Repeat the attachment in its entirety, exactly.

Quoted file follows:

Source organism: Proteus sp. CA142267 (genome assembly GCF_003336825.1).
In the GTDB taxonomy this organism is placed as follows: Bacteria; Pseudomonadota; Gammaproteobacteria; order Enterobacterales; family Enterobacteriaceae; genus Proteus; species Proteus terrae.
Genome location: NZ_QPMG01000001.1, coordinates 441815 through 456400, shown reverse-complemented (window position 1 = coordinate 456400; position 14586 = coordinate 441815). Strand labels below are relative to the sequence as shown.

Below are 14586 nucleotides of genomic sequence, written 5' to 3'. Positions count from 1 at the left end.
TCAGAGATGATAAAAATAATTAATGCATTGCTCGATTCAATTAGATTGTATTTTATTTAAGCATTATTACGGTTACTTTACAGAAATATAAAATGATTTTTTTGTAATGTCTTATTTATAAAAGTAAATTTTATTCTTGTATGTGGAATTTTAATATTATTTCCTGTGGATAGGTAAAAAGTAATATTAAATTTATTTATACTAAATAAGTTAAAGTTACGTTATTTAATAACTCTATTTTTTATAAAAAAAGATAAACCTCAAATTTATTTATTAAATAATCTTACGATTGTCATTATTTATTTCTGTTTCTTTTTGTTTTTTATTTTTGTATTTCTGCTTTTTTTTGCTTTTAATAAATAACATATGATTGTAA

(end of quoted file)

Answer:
Source organism: Proteus sp. CA142267 (genome assembly GCF_003336825.1).
In the GTDB taxonomy this organism is placed as follows: Bacteria; Pseudomonadota; Gammaproteobacteria; order Enterobacterales; family Enterobacteriaceae; genus Proteus; species Proteus terrae.
Genome location: NZ_QPMG01000001.1, coordinates 441815 through 456400, shown reverse-complemented (window position 1 = coordinate 456400; position 14586 = coordinate 441815). Strand labels below are relative to the sequence as shown.

Below are 14586 nucleotides of genomic sequence, written 5' to 3'. Positions count from 1 at the left end.
TCAGAGATGATAAAAATAATTAATGCATTGCTCGATTCAATTAGATTGTATTTTATTTAAGCATTATTACGGTTACTTTACAGAAATATAAAATGATTTTTTTGTAATGTCTTATTTATAAAAGTAAATTTTATTCTTGTATGTGGAATTTTAATATTATTTCCTGTGGATAGGTAAAAAGTAATATTAAATTTATTTATACTAAATAAGTTAAAGTTACGTTATTTAATAACTCTATTTTTTATAAAAAAAGATAAACCTCAAATTTATTTATTAAATAATCTTACGATTGTCATTATTTATTTCTGTTTCTTTTTGTTTTTTATTTTTGTATTTCTGCTTTTTTTTGCTTTTAATAAATAACATATGATTGTAA